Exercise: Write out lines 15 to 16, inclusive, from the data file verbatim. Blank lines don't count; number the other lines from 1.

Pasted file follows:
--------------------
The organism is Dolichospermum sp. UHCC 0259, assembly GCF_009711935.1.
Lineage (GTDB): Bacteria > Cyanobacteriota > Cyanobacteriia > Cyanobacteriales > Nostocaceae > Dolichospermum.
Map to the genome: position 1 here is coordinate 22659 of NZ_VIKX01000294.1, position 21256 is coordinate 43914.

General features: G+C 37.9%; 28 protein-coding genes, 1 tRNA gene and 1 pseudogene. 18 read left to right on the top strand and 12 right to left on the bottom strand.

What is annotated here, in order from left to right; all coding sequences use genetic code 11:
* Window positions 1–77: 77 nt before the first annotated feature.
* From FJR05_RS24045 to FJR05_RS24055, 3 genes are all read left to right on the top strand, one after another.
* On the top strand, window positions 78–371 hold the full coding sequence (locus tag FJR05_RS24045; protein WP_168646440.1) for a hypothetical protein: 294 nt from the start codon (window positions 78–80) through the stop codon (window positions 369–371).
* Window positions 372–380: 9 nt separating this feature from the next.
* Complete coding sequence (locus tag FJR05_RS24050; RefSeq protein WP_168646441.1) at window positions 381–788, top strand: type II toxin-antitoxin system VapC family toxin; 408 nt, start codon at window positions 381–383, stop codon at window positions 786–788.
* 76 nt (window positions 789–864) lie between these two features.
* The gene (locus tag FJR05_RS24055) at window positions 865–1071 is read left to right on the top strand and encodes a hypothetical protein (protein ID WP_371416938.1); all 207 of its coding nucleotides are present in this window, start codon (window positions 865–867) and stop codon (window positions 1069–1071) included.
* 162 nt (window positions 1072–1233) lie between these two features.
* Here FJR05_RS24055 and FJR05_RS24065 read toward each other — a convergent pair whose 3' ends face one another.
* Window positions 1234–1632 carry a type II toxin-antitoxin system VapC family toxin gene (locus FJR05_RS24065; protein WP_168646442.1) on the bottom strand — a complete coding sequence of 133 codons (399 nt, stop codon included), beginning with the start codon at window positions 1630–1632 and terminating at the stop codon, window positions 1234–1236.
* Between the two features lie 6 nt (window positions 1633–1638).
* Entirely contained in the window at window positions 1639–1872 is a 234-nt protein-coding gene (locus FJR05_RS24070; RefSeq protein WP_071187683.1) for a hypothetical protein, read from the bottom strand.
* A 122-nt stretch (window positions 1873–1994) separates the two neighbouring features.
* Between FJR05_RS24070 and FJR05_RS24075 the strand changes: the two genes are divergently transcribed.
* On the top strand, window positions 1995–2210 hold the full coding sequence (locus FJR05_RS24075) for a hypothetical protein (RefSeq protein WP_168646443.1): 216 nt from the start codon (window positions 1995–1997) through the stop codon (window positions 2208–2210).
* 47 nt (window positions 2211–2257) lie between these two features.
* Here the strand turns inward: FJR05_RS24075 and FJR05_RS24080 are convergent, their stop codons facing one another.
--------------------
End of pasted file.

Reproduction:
* Window positions 1234–1632 carry a type II toxin-antitoxin system VapC family toxin gene (locus FJR05_RS24065; protein WP_168646442.1) on the bottom strand — a complete coding sequence of 133 codons (399 nt, stop codon included), beginning with the start codon at window positions 1630–1632 and terminating at the stop codon, window positions 1234–1236.
* Between the two features lie 6 nt (window positions 1633–1638).